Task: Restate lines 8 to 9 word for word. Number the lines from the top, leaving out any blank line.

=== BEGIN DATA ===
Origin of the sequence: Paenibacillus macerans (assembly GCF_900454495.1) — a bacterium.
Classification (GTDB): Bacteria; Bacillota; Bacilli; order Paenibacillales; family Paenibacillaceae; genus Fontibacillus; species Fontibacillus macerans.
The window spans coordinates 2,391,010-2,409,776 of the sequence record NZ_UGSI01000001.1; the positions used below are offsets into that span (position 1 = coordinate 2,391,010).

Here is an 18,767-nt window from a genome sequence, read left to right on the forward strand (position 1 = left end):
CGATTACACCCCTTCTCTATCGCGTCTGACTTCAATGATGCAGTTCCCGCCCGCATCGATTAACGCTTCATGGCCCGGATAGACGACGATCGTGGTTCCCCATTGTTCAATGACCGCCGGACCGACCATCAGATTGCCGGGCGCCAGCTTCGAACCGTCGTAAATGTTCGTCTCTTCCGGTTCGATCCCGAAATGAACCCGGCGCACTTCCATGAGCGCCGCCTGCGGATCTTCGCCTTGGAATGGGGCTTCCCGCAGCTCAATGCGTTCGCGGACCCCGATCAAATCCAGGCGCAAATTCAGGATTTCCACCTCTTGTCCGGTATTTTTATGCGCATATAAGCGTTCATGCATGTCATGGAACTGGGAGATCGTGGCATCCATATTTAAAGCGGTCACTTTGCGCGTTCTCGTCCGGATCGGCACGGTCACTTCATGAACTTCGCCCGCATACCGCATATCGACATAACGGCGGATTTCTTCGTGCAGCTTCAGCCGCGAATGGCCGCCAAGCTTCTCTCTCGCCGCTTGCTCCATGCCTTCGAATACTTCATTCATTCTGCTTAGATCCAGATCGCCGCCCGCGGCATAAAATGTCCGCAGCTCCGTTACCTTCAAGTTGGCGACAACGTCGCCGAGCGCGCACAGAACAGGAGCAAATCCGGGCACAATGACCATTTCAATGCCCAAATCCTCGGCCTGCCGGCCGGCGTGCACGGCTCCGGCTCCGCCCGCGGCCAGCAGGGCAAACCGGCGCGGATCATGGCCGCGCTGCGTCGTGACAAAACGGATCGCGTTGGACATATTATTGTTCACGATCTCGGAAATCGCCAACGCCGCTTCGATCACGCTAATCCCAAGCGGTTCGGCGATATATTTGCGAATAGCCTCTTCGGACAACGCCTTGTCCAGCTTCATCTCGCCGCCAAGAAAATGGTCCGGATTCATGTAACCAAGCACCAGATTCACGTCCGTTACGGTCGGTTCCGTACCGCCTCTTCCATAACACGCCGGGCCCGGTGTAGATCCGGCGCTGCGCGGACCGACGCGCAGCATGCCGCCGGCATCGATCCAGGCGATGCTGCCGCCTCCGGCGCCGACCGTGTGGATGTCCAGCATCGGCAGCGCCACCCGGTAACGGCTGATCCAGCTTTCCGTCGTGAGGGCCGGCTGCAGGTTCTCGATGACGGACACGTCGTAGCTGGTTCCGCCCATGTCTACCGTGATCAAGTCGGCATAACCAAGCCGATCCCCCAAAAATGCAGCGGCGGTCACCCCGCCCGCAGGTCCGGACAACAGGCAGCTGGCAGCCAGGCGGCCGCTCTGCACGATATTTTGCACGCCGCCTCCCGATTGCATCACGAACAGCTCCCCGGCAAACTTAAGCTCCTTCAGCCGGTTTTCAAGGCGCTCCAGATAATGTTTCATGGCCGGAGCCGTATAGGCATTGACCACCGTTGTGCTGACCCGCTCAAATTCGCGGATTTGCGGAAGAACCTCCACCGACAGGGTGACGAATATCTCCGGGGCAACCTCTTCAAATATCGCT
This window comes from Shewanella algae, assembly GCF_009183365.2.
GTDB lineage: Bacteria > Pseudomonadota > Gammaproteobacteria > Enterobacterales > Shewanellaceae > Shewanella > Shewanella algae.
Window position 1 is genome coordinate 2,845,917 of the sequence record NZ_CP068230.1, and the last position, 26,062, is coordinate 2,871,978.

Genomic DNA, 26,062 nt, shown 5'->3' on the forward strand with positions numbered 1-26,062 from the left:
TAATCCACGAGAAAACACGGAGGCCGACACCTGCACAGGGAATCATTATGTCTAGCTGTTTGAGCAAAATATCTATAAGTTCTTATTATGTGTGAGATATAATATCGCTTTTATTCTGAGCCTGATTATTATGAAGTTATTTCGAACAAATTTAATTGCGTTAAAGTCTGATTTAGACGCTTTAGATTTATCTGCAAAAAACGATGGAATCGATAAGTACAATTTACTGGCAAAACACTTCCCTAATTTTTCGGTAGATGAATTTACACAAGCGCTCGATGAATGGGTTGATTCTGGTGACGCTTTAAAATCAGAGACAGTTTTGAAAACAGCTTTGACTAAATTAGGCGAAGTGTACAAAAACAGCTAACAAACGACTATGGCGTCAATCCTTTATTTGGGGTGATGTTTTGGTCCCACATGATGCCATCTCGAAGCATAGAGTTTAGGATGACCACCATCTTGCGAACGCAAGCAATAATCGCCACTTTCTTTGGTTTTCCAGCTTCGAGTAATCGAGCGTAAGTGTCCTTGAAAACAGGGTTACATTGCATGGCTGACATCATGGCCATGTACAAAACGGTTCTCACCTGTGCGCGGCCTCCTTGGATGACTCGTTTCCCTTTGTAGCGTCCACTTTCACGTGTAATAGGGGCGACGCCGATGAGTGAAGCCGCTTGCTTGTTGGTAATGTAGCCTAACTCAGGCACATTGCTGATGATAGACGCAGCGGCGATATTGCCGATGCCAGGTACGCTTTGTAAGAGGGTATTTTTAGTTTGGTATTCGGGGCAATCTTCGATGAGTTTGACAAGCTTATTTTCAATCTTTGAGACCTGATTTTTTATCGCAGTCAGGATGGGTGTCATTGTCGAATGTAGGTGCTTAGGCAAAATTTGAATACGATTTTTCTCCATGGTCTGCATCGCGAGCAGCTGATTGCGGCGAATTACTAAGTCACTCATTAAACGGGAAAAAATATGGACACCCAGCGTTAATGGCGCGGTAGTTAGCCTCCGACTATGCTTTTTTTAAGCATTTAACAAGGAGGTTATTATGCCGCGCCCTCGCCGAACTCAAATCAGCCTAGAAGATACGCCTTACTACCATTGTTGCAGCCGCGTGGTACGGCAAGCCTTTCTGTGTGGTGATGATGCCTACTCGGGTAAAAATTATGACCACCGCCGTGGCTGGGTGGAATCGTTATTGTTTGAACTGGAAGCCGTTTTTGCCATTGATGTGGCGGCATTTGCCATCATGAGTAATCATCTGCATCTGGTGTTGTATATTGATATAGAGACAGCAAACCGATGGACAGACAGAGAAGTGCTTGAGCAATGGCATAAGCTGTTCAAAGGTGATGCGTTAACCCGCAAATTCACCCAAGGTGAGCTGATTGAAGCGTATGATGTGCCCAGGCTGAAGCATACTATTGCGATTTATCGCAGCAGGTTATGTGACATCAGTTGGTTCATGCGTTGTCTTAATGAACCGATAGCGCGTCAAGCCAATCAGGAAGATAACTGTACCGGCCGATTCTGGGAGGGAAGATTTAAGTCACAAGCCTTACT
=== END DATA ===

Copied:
Window position 1 is genome coordinate 2,845,917 of the sequence record NZ_CP068230.1, and the last position, 26,062, is coordinate 2,871,978.

Genomic DNA, 26,062 nt, shown 5'->3' on the forward strand with positions numbered 1-26,062 from the left: